democracy, poverty, why do we need human rights

Why Do We Need Human Rights? (10): Why Do We Need Democracy?

Regular readers will know that I see democracy as a human rights issue. The standard human rights texts (declarations, treaties and constitutions) all provide a right of the people of a nation to take part in the government, choose representatives in free elections etc. As with human rights in general, many people are in favor of democracy, but are unable to say why, or are unable to agree on the reasons why they are in favor. Some people may not have a particular reason to favor democracy, apart from a pragmatic one: it has worked quite well, especially compared to other forms of government that have been tried before, and it’s such a fuss to change.

Those who have reasons can be divided into two “camps”: those who view democracy as the best means to an independently valuable  goal, and those who view democracy as intrinsically valuable. The former group is the most numerous (and includes me). An instrumental justification of democracy can take many different forms, depending on the ultimate goal that is supposed to be promoted by democracy. The most common forms are:

  • Democracy promotes prosperity, economic growth and poverty reduction. Read more here and here.
  • Democracy promotes peace (internally and externally). See here, here and here.
  • Democracy leads to better political decisions. See here, here and here.
  • Democracy leads to less repression and more respect for human rights. See here, here, here, here and here.

I believe all of these statements are very persuasive, and taken together they form a very powerful justification of democracy (although we may need to agree on a very specific definition of democracy in order to be convinced by these statements – but that’s another discussion).

The non-instrumental justification, the one that says that democracy is good, not because of what it produces, but because of what it is, is also very interesting and persuasive. It focuses on what happens to people when they participate in government, what happens when democracy takes place, not what happens after it has taken place. So instead of pointing to beneficial consequences of democracy – more prosperity, more peace etc. – it points to the benefits of community, association, participation, self-government, self-determination etc. and how these things improve people’s characters, virtues and happiness. Read more here.

The only problem I have with this non-instrumental approach in which democracy is an end in itself, is that it tends to collapse into the instrumental approach: if democracy improves people’s character, then it’s also instrumental. It’s only an end in itself in the sense that it’s product doesn’t appear afterwards (like peace follows from democratic rule), but is simultaneous with it (people’s characters and virtues improve because of democracy, but only as long as democracy “happens”).

Banksy, monkey parliament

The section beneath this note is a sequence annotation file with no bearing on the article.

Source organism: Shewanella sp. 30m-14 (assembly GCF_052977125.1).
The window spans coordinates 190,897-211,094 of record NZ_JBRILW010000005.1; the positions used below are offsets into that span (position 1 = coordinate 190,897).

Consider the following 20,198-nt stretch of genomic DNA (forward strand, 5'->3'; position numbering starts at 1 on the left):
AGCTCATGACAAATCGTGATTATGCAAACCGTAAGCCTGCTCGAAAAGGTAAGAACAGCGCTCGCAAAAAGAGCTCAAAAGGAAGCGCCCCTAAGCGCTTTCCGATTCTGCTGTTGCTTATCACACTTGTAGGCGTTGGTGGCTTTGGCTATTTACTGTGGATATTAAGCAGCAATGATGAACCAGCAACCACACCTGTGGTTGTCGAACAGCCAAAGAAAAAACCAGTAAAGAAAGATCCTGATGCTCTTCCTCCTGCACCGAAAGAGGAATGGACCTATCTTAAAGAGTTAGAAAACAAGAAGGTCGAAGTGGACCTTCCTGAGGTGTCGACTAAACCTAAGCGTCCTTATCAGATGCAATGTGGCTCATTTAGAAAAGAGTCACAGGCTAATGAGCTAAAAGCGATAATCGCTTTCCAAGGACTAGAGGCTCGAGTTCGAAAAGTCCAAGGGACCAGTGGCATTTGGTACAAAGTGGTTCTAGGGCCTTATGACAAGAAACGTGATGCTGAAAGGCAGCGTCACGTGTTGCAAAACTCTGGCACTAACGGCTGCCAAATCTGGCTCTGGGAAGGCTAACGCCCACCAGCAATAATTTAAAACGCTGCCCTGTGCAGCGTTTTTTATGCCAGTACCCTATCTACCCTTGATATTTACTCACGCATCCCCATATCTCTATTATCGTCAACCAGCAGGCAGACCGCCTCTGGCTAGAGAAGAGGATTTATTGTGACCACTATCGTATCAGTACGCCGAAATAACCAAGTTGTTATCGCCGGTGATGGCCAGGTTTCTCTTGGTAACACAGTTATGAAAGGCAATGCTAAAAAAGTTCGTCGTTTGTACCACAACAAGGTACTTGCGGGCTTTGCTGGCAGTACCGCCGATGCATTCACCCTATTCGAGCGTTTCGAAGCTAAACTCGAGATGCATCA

Banksy, monkey parliament

(source, there’s more Banksy here)

However, often it’s quite irrelevant which type of justification of democracy we prefer, and how successful (or not) the chosen justification is. Such exercises can be no more than “preaching to the choir”, intellectually interesting but practically irrelevant. People who already accept democracy don’t need a philosophical explanation of why democracy is so wonderful. And people who don’t accept democracy are often immune to rational justifications or to philosophy in general. Good luck approaching the Taliban with a philosophy paper on the benefits of democracy… (In fact, good luck approaching them at all).

More here. See some statistics on public support for democracy here.

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22 thoughts on “Why Do We Need Human Rights? (10): Why Do We Need Democracy?

  1. Pingback: What is Democracy? (39): Something in Need of Innovation « P.A.P. Blog – Human Rights Etc.

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  3. Pingback: Measuring Democracy (5): The Freedom House “Freedom in the World” Report « P.A.P. Blog – Human Rights Etc.

  4. Pingback: Why Do Countries Become/Remain Democracies? Or Don’t? (3): The Resource Curse? « P.A.P. Blog – Human Rights Etc.

  5. Pingback: The Economic Case against Democracy and Human Rights, Ctd. « P.A.P. Blog – Human Rights Etc.

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  9. meh says:

    aww, how cute, you honestly think that you get real choice between parties that are funded by the same special interest groups, have fun voting, make sure you bring your helmet.

  10. Pingback: What is Democracy? (48): The Effect of Unconscious Priming? | P.a.p.-Blog | Human Rights Etc.

  11. Pingback: Why Do We Need Human Rights? Ctd. | P.a.p.-Blog | Human Rights Etc.

  12. Pingback: What Are Human Rights? (38): Means or Goals? | P.a.p.-Blog, Human Rights Etc.

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  14. Pingback: Why Do We Need Human Rights? (35): Why Do We Need Democracy? | P.a.p.-Blog, Human Rights Etc.

  15. Pingback: What is Democracy? (65): A Political Decision Procedure Distorted by the Order Effect | P.a.p.-Blog, Human Rights Etc.

  16. Pingback: What is Democracy? (71): An Instantaneous Face-Based Competence Assessment | P.a.p.-Blog // Human Rights Etc.

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